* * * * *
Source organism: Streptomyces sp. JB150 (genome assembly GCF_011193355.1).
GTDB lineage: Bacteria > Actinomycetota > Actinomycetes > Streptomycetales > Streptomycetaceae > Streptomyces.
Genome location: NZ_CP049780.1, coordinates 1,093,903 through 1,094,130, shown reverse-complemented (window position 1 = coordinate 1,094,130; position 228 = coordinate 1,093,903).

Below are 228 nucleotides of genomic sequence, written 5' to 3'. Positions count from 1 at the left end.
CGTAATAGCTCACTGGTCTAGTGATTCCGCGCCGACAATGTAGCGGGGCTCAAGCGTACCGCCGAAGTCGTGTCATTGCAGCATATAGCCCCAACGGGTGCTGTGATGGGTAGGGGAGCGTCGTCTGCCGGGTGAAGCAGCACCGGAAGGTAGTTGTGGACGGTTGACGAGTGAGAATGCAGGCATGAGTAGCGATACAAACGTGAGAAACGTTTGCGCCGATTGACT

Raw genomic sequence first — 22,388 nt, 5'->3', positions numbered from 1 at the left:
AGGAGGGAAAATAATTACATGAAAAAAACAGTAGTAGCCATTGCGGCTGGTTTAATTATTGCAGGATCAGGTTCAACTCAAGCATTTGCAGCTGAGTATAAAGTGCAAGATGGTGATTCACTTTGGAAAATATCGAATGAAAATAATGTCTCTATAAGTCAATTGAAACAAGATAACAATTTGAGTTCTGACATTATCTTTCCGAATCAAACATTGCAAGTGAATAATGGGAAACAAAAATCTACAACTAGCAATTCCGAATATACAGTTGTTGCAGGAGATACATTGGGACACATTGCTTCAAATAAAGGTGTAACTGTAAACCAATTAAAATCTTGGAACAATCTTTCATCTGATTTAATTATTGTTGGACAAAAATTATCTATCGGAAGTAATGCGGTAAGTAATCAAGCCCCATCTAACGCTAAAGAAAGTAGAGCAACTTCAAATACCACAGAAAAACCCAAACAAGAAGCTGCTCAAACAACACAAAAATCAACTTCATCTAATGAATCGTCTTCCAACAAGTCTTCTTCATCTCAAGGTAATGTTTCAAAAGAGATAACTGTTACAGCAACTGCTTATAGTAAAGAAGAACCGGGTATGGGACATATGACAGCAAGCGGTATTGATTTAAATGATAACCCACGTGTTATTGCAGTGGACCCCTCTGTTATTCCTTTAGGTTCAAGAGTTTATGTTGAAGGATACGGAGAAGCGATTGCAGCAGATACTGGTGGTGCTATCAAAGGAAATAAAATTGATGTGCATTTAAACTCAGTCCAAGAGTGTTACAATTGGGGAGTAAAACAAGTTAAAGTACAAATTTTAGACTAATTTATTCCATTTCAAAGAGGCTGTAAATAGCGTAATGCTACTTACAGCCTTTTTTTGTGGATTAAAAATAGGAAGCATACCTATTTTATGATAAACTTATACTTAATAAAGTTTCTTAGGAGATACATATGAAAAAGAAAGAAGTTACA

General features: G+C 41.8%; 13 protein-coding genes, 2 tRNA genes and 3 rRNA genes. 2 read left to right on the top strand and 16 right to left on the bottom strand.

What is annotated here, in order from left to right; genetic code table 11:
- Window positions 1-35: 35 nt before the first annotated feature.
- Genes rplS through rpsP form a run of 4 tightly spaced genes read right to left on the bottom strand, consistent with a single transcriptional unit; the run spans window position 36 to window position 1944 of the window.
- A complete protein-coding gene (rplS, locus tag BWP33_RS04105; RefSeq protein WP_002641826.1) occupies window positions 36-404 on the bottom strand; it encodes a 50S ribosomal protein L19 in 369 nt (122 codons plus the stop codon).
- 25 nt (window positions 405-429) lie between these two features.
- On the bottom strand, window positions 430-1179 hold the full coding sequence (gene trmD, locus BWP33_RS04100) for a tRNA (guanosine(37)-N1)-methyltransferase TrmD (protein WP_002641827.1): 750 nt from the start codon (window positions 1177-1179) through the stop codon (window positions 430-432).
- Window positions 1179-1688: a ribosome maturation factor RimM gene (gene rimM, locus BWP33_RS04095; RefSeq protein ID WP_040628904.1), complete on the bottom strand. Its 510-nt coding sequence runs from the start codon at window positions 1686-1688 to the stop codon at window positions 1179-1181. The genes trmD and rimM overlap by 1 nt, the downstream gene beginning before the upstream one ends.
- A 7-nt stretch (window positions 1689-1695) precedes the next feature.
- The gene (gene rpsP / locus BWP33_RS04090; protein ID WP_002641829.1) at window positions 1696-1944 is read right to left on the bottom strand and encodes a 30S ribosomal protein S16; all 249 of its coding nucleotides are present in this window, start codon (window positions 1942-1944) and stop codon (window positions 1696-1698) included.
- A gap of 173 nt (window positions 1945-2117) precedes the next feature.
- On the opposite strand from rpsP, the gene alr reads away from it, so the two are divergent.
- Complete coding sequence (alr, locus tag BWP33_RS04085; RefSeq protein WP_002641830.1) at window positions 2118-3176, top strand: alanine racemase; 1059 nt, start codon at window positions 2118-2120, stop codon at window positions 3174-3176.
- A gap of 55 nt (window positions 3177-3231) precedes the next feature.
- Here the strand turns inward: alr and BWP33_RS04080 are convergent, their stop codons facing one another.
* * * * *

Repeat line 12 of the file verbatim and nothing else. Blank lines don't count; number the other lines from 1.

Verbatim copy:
- A complete protein-coding gene (rplS, locus tag BWP33_RS04105; RefSeq protein WP_002641826.1) occupies window positions 36-404 on the bottom strand; it encodes a 50S ribosomal protein L19 in 369 nt (122 codons plus the stop codon).